The Daily Caller

The Daily Caller
An employee answers a customer An employee answers a customer's question at the Cheaper Than Dirt gun shop in Fort Worth, Texas, in this Nov. 6, 2008 photo. (LM Otero/AP Photo)  

Report: In Virginia, more guns, less crime

As gun ownership has increased dramatically, gun-related violent crimes have gradually decreased over the past six years in the state of Virginia, according to a new analysis.

From 2006 to 2011, the total number of guns purchased in Virginia increased 73 percent, while the total number of gun-related violent crimes decreased 24 percent over that period. And when adjusted for population growth, the number of crimes further decreases to more than 27 percent, with 79 gun-related offenses per 100,000 in 2006 dropping to 57 by 2011.

Virginia Commonwealth University professor Thomas R. Baker conducted the analysis at the request of the Richmond Times-Dispatch. Baker told the paper that the findings appear to contradict the popular premise that more guns cause more violent crime.

“While there is a wealth of academic literature attempting to demonstrate the relationship between guns and crime, a very simple and intuitive demonstration of the numbers seems to point away from the premise that more guns leads to more crime, at least in Virginia,” said Baker.

Baker examined data from the Virginia Firearms Transaction Center, which tracks the number of gun transactions for every federally licensed Virginia firearm dealer, to state crime data from 2006 to 2011. That data demonstrated that an increase in gun purchases one year was often followed by a decrease in gun crime the next year.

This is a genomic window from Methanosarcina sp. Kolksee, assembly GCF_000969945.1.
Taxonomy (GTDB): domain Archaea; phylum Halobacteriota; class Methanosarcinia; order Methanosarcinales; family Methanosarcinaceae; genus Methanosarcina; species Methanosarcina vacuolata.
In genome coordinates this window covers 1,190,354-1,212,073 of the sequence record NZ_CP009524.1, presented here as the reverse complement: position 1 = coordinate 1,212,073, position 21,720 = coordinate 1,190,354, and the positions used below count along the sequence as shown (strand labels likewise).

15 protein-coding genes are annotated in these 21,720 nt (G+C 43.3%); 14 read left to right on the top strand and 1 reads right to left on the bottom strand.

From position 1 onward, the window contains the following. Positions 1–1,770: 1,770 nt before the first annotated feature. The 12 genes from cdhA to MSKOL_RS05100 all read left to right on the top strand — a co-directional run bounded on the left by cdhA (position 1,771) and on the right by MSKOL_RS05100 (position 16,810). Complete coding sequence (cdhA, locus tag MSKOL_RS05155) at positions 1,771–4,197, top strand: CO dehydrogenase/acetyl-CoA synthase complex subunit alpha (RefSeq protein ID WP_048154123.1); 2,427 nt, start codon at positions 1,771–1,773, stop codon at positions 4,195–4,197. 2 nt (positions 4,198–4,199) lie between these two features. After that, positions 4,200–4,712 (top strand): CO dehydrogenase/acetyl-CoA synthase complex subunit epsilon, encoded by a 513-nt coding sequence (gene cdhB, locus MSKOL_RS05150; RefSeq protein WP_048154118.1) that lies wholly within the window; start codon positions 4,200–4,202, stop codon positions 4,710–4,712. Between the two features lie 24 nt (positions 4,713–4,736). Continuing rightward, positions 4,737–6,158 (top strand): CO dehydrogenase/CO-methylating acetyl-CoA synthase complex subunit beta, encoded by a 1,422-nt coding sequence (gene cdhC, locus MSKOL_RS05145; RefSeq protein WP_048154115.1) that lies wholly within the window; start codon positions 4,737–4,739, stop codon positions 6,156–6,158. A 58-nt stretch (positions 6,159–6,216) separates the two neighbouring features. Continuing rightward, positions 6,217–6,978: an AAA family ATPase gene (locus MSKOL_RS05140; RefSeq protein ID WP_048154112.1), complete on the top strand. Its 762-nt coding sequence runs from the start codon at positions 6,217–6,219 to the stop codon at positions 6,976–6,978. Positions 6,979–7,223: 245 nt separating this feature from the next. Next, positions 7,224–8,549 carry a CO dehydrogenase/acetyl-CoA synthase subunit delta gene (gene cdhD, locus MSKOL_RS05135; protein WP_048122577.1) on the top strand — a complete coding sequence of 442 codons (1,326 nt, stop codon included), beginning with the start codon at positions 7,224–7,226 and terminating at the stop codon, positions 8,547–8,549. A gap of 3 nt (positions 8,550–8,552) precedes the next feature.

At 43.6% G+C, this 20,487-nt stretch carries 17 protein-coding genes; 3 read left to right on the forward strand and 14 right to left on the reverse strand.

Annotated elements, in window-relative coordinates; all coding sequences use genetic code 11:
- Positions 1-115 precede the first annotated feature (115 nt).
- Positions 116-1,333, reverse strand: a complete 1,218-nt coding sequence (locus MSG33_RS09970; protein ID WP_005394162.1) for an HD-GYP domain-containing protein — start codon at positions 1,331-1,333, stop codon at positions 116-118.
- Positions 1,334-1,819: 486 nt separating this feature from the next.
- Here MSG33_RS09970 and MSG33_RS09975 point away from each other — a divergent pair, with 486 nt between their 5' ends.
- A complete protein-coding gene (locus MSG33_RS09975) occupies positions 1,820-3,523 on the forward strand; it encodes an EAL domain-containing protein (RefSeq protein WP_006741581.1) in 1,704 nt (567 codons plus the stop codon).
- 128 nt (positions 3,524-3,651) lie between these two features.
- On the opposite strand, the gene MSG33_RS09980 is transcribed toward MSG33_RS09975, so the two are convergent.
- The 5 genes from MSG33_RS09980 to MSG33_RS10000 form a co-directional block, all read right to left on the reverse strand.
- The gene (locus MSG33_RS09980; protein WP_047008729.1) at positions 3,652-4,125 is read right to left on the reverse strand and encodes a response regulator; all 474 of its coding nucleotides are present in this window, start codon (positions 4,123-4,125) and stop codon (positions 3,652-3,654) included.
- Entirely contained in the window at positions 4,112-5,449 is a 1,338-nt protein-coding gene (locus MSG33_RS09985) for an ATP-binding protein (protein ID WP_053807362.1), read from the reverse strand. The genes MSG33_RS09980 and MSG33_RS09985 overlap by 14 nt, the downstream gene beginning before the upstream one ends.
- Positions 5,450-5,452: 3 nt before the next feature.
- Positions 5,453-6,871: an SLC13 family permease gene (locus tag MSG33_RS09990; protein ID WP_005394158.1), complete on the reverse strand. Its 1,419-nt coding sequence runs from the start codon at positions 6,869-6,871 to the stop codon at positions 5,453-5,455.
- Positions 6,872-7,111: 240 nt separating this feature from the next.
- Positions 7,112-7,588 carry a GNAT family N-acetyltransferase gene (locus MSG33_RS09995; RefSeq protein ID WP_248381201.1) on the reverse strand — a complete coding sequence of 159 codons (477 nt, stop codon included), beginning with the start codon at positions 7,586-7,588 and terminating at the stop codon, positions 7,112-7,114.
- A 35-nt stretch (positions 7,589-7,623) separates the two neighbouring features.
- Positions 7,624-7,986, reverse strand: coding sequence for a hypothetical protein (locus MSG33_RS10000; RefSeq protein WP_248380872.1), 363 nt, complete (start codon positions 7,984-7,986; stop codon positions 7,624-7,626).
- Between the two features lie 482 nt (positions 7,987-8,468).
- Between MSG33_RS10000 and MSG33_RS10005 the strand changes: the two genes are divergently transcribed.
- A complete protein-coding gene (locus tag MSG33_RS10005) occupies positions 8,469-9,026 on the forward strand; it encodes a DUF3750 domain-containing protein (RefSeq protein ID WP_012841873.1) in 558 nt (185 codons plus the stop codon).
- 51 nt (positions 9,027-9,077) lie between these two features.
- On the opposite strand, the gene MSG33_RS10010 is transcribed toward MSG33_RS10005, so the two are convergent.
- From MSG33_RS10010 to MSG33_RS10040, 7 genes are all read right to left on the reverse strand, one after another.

“So the only thing it could be is that more guns are causing less crime,” Baker concluded, noting that the data is “pretty overwhelming.”

Additionally, this trend held true when comparing purchases of all types of firearms, including pistols, revolvers, shotguns and rifles, to gun crime during that period.

The number of gun purchases in the state rose to a record-breaking 420,829 purchases last year, according to gun-dealer transaction data.

Baker believes guns become a political issue because criminals use them and the notion that guns cause crime is “persuasive.” But he notes those individuals focus on the wrong component.

“Instead of trying to figure out why are these people committing crimes — and using the most effective tool to commit those crimes — they focus on the tool,” he continued. “So the gun is causing the crime.”

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